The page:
NBC has paved the way. Its nearly $800 million in cutbacks brings up some major alterations, such as the condensing of its news operations. But that could be just the start. Jeff Zucker, chief executive of NBC Universal Television Group, says there is a problem with 8 p.m., which really can't make money the traditional way anymore.
The real revolution was in what was hinted--that NBC or some other network might give back the 8 p.m. hour to the TV stations.
It wasn't that long ago that some networks flirted with the idea of giving back Friday night to stations because of low viewership and advertising dollars. Of course, there was a worse night--Saturdays, where networks have thrown up their collective arms and now run reruns or low-cost programming.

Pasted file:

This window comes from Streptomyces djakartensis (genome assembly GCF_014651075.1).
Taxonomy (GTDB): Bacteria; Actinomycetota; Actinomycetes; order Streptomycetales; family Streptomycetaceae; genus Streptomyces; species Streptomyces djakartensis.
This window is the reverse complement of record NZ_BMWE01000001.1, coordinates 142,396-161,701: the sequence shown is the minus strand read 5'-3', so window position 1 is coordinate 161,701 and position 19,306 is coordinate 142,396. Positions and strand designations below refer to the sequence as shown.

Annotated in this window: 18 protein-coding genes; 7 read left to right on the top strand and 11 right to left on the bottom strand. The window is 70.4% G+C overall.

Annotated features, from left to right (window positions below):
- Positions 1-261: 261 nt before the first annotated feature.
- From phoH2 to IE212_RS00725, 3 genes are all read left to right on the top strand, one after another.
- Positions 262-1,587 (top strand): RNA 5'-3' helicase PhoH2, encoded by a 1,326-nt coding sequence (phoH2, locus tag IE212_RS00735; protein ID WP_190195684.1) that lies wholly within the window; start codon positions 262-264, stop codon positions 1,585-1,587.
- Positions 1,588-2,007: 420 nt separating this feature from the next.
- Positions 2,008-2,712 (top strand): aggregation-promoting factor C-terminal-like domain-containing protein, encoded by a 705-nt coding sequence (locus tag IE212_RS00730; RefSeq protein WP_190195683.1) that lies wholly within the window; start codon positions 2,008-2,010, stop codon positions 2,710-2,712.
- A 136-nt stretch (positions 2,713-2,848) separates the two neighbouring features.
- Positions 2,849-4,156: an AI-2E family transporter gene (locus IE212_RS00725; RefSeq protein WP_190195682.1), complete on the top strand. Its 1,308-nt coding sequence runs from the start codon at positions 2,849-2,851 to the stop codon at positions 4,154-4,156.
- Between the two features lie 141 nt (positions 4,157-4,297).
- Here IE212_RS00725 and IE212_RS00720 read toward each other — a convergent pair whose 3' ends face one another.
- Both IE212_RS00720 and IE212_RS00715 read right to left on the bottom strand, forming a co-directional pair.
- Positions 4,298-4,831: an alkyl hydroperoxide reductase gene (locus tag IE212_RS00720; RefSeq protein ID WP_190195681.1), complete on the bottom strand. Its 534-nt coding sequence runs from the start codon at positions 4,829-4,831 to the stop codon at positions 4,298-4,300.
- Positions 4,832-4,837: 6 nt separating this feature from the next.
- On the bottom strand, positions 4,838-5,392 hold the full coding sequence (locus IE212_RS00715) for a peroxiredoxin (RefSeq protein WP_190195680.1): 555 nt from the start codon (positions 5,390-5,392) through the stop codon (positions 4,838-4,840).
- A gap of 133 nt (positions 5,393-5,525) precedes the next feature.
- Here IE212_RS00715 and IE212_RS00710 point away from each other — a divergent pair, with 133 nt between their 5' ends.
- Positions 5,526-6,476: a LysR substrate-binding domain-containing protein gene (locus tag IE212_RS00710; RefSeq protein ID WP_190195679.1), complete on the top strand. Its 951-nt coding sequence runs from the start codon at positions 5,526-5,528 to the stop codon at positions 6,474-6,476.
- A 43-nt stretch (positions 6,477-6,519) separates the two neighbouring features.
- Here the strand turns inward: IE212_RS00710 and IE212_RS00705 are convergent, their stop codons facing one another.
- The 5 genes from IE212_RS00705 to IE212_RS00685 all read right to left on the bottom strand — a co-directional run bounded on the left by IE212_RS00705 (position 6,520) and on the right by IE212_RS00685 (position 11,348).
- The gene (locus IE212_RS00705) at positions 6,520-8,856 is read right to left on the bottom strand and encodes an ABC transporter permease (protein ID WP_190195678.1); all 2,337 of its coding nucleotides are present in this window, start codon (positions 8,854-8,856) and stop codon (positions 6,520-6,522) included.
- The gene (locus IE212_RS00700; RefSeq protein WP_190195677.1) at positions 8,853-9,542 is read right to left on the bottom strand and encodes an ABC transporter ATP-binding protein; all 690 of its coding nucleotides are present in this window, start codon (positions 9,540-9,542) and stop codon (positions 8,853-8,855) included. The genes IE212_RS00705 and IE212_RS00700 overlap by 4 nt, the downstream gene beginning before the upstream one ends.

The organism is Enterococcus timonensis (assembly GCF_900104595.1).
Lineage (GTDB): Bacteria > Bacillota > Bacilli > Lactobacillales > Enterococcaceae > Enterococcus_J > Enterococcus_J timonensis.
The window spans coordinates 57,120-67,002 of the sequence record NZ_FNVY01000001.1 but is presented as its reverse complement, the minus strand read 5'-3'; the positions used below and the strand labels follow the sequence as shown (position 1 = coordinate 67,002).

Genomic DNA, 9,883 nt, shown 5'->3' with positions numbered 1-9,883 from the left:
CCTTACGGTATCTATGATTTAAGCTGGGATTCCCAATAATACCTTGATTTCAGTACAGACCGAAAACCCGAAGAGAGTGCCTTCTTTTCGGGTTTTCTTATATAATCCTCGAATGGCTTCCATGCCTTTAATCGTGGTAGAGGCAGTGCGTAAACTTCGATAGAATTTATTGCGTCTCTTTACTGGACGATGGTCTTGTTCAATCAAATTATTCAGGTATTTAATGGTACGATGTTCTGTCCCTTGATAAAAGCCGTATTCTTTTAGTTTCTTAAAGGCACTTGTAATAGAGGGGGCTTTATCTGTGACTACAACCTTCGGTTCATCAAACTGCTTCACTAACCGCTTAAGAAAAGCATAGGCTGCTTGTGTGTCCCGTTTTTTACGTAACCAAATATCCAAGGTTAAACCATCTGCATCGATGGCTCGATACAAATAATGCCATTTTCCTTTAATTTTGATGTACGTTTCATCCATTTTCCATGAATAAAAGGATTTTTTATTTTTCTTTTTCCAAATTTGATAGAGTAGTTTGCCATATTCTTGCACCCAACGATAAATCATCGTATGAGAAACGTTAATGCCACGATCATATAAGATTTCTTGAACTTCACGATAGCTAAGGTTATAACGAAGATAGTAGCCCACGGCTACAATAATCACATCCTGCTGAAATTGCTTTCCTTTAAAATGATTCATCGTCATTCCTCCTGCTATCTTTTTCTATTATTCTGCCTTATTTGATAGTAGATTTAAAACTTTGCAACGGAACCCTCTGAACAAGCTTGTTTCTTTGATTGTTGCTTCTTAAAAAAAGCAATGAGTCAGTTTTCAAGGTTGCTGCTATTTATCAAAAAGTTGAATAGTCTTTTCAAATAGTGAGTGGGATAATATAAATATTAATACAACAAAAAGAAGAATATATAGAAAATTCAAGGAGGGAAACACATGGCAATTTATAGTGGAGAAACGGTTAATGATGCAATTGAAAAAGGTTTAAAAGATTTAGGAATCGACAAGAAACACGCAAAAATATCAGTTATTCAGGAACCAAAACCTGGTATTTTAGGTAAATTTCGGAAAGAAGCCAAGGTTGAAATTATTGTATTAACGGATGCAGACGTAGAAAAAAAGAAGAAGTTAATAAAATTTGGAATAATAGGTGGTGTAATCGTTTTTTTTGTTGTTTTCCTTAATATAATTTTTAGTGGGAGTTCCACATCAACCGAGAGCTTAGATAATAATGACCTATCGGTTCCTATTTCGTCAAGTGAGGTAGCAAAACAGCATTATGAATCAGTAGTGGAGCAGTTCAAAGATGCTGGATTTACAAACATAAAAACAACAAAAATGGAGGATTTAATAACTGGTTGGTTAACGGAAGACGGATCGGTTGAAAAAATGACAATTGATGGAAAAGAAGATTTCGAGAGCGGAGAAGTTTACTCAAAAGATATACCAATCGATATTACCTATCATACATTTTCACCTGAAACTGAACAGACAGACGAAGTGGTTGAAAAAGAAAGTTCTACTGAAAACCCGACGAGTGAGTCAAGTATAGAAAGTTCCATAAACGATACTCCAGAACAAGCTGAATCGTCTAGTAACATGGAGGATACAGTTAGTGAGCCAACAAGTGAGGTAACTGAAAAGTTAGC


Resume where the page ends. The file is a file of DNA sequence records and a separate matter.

So in future, broadcast networks --say, in seven to 10 years from now--might only broadcast Sunday through Thursday, 9-11 p.m. This could give newer networks The CW and MyNetworkTV a chance to break out on their own, running shows from 8-10 p.m.
This doesn't sound too far-fetched. Typically one-third of any network's prime-time schedule loses money. Why not cut the fat--especially now in this rocketing growth world of digital TV alternatives?
NBC Universal Chairman Bob Wright's contention is that while NBC will expect more in revenues from digital platforms, NBC can't afford to fund distribution in both the digital world and the traditional TV world.
Something has to give.
The giving up of time periods has been talked about for years. But, in reality, few networks would give up any valuable shelf space. But then again no one would believe that just about a year ago, just before ABC first made a deal with iTunes Music Store, that networks would let its viewers watch an entire TV episode on their computers,
Now, a year later, NBC looks to shift the big gears of traditional TV one more time.